Health disparities are almost directly correlated with economic disparities within a country and between countries.  It is very common for health disparities to exist within a country when there are extreme gaps in wealth.    For example, Guatemala is a country in Central America and is one of the poorest countries in Latin America.  The distribution of income remains highly unequal with more than half of the population below the national poverty line and just over 400,000 (3.2%) unemployed. The CIA World Fact Book considers 56.2% of the population of Guatemala to be living in poverty.  Therefore, in this country there is extreme wealth and extreme poverty.  The wealthy people of the population can afford medical care which can prevent and treat diseases.   They also have the education necessary to live healthy lives.  The poorer areas do not have the means to provide their families with sanitation let alone having access to medical care and good education.  The government runs a number of public elementary and secondary-level schools. These schools are free, though the cost of uniforms, books, supplies, and transportation makes them less accessible to the poorer segments of society and significant numbers of poor children do not attend school. Many middle and upper-class children go to private schools.  This education availability or lack thereof increases the economic gap even further.

Since these economic gaps make a significant impact on health disparities around the world today, there have been successful interventions to aid this problem.  One of these interventions is Microfinance which is a banking system which allows people in poorer areas to receive loans in order to sustain a business and allows people the opportunity to get out of poverty and provide their families an education, which leads to better health.  Certain areas in India and Africa are places where this banking system has been the most successful.

Help For Amputee’s in Haiti

19 01 2010

For a long time Haiti has been faced with many health disparities since they have had such an unstable economy.  Over 80% of their population live in poverty and almost half of their government’s entire budget comes from foreign aid.  They do not have the money to have proper health care or the means for every Haitian to have access to that health care.  Many Haitians live in slums which are heavily populated where diseases can spread very quickly.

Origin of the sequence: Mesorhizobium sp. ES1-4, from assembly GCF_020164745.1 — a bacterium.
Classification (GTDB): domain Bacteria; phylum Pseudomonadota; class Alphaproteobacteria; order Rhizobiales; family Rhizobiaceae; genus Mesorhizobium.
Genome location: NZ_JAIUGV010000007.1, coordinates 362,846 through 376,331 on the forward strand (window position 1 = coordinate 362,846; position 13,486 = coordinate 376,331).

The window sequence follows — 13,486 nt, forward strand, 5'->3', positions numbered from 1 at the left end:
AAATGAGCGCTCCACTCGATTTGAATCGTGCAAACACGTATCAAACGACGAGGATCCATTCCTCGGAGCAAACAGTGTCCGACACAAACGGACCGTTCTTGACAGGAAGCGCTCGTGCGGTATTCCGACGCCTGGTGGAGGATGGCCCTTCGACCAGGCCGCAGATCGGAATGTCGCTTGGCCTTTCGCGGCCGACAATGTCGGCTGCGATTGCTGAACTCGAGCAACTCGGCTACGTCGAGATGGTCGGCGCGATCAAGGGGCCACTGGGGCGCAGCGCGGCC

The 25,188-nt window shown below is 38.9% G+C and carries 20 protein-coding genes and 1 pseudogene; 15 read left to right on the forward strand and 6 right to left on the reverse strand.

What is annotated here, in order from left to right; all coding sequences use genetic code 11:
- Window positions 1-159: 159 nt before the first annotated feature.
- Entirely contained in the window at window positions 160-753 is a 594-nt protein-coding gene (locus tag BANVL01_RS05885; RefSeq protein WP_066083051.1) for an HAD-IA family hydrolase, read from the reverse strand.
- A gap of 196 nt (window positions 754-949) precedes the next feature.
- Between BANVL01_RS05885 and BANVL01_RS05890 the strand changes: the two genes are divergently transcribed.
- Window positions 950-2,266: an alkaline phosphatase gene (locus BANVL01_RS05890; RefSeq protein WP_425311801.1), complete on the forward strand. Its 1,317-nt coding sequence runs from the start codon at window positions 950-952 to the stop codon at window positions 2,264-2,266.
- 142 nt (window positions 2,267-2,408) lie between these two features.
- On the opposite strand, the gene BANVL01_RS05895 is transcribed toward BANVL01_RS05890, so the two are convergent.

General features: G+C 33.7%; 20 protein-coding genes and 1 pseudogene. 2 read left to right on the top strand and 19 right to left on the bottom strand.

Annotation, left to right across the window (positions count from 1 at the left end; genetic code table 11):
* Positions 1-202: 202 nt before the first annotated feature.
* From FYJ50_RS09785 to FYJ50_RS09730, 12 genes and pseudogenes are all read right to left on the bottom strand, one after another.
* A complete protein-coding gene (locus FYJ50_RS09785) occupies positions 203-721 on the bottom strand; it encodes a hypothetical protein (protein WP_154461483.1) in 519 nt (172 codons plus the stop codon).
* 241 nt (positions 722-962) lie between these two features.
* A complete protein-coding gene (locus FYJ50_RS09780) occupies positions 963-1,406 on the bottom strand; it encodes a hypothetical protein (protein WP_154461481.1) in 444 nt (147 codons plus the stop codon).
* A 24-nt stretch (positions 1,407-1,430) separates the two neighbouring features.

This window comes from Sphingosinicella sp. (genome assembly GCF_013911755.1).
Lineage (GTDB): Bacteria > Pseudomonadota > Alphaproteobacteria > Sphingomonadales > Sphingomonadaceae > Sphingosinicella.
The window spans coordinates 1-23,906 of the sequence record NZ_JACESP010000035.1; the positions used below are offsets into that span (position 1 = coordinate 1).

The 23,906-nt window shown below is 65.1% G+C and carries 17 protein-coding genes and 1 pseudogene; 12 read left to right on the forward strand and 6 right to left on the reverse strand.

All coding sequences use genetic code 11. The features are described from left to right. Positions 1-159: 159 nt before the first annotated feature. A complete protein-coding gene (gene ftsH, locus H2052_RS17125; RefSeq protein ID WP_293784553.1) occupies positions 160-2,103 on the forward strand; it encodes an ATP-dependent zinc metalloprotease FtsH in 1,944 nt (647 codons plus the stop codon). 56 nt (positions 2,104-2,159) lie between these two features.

Since the recent earthquake in January, 2010 there have been various countries providing aid to Haiti because of the vast amount of devastation.  A group called Global Relief Technologies (GRT) was featured in a Fox News story about how GRT has sent a crew to Haiti to help the growing amputee population.  They are collecting data and sending it via PDA to their offices in New Hampshire where they create prosthetic limbs to properly fit each individual for each person that they receive information for.  The data being collected includes the person’s name, age, date of amputation, type of amputation, location, and a picture of the injury.  The patient in turn receives a bracelet with a barcode that identifies the person.  This identification bracelet will make the process of distributing the prosthetics much more efficient.  I think that this is a really wonderful idea to help the Haitians and it appears to be really organized.  I just hope that they have a plan in order to help the people who receive these prosthetics with physical therapy or at least train them a little bit on how to use a prosthetic limb.

These are the researchers using their PDA in order to send information back to the United States